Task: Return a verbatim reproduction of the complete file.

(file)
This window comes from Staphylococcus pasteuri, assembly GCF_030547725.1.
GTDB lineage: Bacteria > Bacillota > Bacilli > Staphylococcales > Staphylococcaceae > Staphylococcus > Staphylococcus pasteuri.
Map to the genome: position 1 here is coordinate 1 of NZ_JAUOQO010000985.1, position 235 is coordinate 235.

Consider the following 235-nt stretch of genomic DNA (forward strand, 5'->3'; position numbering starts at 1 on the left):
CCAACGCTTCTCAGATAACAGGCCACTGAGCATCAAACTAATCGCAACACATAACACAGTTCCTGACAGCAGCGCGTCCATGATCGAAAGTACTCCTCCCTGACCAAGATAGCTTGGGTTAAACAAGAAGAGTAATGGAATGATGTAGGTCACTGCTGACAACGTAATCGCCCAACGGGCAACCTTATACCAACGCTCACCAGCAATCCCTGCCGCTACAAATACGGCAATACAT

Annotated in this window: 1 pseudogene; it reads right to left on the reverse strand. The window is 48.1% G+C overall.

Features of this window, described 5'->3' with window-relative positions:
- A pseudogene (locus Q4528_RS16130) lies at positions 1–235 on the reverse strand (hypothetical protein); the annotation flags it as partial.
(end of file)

This window comes from Staphylococcus pasteuri, assembly GCF_030547725.1.
GTDB lineage: Bacteria > Bacillota > Bacilli > Staphylococcales > Staphylococcaceae > Staphylococcus > Staphylococcus pasteuri.
Map to the genome: position 1 here is coordinate 1 of NZ_JAUOQO010000985.1, position 235 is coordinate 235.

Consider the following 235-nt stretch of genomic DNA (forward strand, 5'->3'; position numbering starts at 1 on the left):
CCAACGCTTCTCAGATAACAGGCCACTGAGCATCAAACTAATCGCAACACATAACACAGTTCCTGACAGCAGCGCGTCCATGATCGAAAGTACTCCTCCCTGACCAAGATAGCTTGGGTTAAACAAGAAGAGTAATGGAATGATGTAGGTCACTGCTGACAACGTAATCGCCCAACGGGCAACCTTATACCAACGCTCACCAGCAATCCCTGCCGCTACAAATACGGCAATACAT

Annotated in this window: 1 pseudogene; it reads right to left on the reverse strand. The window is 48.1% G+C overall.

Features of this window, described 5'->3' with window-relative positions:
- A pseudogene (locus Q4528_RS16130) lies at positions 1–235 on the reverse strand (hypothetical protein); the annotation flags it as partial.